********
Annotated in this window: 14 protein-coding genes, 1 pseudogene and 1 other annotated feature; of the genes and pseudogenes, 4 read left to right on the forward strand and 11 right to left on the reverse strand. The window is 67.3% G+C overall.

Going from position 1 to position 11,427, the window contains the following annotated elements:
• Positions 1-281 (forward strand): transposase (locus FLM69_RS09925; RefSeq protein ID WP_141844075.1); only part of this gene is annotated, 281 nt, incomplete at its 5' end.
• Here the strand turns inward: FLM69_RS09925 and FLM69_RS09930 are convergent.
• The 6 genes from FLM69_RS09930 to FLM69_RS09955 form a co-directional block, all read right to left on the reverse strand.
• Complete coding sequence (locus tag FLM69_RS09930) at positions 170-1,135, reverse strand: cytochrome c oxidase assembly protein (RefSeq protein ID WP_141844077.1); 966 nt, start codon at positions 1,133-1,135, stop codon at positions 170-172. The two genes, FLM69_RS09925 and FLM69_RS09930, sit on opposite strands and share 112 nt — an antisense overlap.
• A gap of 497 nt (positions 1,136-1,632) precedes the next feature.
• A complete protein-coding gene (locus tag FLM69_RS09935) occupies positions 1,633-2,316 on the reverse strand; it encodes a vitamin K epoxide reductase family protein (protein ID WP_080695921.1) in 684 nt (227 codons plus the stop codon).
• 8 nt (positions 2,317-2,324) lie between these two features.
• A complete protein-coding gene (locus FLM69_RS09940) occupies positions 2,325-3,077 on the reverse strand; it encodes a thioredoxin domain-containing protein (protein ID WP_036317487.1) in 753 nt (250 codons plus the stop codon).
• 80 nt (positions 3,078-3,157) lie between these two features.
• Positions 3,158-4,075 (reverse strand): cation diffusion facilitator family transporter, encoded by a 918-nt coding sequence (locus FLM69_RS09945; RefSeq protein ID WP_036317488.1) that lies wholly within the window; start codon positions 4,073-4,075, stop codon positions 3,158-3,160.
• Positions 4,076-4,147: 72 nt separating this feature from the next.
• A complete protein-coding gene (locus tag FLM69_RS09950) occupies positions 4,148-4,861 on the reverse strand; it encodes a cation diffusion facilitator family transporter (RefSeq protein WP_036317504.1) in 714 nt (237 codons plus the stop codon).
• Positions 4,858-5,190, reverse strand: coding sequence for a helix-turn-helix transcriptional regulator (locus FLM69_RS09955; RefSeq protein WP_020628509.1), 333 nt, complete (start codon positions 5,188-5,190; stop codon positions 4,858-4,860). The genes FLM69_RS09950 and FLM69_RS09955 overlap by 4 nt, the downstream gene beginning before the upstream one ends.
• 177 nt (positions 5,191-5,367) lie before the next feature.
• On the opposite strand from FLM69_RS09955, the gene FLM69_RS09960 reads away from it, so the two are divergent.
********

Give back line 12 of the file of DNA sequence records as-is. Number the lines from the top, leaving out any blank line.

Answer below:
• Positions 3,158-4,075 (reverse strand): cation diffusion facilitator family transporter, encoded by a 918-nt coding sequence (locus FLM69_RS09945; RefSeq protein ID WP_036317488.1) that lies wholly within the window; start codon positions 4,073-4,075, stop codon positions 3,158-3,160.